Michelle Sarpong, a director at the7stars, praises Little’s ability to find a gap in a challenging market. She adds: "Gal-dem has emerged at a time where there has been a fundamental shift in society where people are not afraid to call out injustice and actively do something about it."
It’s clear that the one thing that Little cares most about is gal-dem, but, as a true creative, she won’t be restricted to a single format. After quitting a full-time job at Lime Television, which she joined after the Channel 4 production scheme, she has done a lot of work in TV, which she loves.
Most recently, she’s been working in commissioning at the BBC’s factual department. "I’m interested in how different platforms can serve different purposes and how you can create different forms of content for each," she says. "There’s no one way of doing things whether that’s producing an exhibition or writing an article."
Little’s work ethic comes from the influence her family had on her as she grew up. Instead of spending the summer holidays boozing with her teenage friends, Little opted for three-month internships at women’s refugee or homeless organisations, because these were the areas in which she thought she would be looking for a job come the end of student life.
In addition, her mother put her in situations as a child where she was not in the majority ("I’d be around people who were incredibly privileged"), because she wanted Little to understand "the legitimacy of my voice". Both have given her the entrepreneurial streak and creative flair that have helped her get to where she is today.
"One of the most important things in terms of the progression of marginalised voices is economic empowerment," Little adds. "If you look at who’s making the decisions in terms of what content goes where, it’s shocking. And, yes, you have the option to work your way up. But there aren’t as many positions that are going to become available where you’re able to influence change. Or you can create something and build something on your own.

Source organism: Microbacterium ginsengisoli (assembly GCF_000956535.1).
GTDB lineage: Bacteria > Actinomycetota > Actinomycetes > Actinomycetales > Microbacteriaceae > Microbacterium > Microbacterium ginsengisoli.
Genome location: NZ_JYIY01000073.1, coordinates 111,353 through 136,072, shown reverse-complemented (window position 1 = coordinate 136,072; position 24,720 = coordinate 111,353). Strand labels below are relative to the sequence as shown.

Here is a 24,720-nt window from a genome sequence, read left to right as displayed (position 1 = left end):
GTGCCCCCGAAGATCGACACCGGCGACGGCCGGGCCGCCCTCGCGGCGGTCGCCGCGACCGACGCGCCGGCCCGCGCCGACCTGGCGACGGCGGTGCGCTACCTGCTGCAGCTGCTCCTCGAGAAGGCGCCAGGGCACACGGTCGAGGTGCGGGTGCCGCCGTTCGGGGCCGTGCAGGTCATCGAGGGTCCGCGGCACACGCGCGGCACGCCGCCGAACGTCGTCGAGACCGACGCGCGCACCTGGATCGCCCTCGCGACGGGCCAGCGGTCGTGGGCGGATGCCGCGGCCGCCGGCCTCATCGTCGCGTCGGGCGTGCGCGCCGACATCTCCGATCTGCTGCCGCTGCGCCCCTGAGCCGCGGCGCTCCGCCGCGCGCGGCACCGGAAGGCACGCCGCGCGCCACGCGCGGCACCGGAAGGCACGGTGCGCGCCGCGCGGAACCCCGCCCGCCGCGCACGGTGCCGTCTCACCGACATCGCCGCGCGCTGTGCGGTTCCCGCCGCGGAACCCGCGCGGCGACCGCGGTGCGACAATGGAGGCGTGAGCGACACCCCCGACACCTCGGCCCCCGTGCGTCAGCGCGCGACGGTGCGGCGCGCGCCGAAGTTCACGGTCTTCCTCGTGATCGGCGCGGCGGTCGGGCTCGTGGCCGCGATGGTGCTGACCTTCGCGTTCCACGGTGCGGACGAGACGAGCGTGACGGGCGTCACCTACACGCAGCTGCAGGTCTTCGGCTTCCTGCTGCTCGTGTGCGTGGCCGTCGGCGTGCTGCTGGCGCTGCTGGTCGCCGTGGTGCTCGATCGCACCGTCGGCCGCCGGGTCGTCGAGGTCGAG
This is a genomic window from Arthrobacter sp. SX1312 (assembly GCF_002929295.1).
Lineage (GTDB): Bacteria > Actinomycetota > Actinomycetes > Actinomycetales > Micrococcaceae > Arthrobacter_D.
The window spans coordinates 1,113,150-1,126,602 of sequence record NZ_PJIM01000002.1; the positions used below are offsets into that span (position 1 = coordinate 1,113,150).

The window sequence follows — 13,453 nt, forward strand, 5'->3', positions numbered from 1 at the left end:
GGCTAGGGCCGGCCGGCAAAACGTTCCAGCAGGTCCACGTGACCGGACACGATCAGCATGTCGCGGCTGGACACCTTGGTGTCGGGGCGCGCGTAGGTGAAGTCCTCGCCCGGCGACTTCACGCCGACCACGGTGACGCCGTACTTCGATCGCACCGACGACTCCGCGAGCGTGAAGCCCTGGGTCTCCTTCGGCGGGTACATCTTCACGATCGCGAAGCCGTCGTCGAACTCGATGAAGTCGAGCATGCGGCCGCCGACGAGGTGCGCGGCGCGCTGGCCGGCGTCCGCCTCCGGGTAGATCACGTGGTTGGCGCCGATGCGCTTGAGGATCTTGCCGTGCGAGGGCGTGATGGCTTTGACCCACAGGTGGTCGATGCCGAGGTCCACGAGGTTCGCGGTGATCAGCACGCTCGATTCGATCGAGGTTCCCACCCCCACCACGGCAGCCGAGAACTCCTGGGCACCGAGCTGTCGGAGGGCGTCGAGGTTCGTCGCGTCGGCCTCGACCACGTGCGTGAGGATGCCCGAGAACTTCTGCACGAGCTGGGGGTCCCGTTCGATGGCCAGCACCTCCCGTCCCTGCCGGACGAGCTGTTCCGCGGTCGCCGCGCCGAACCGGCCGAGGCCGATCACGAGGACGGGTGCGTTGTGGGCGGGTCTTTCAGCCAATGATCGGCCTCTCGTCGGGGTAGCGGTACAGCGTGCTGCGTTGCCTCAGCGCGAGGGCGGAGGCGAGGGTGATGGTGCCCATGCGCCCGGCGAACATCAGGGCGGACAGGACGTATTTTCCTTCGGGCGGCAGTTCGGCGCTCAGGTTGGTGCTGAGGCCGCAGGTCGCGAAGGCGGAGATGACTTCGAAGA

"I want to be able to do what I want to be able to do and part of that is, yeah, building something which is financially viable."
Sources of inspiration
Sharmadean Reid, founder, WAH and Beautystack
The entrepreneur set up WAH as a hip-hop magazine for girls, while at university in 2009. In 2012, she added a side project by opening a nail salon. In 2015 she was awarded an MBE for her services to beauty. Two years later she set up Beautystack, an app that allows people to book treatments, share images of their nails or hair and read the latest on the beauty sector.
Lisa-Marie Carter, founder, Nikao
The self-taught jewellery designer aims to create pieces that are "bold, unapologetic, innovative, playful and daring". The Bristol-based entrepreneur also set up Zone Se7en in 2013 to bring together virtual events for an audience interested in tech. "She was the first person who really empowered me in understanding what you were able to do with limited resources and limited budgets," Little says.
Dr Edson Burton, writer, historian, programme curator and performer
Burton was among the first people that Little took inspiration from when in Bristol. Burton’s works include poetry collection Seasoned and radio dramas Armour of Immanuel and The Chosen One. He also curated the Afrofuturist season for the BFI.
Nikesh Shukla, writer
"We call him the gal-dem godfather because he mentored everyone in some shape or form," Little says. She highlights his work The Good Immigrant, which is a collection of essays about race and immigration in the UK by British writers of colour.
Four stories to check out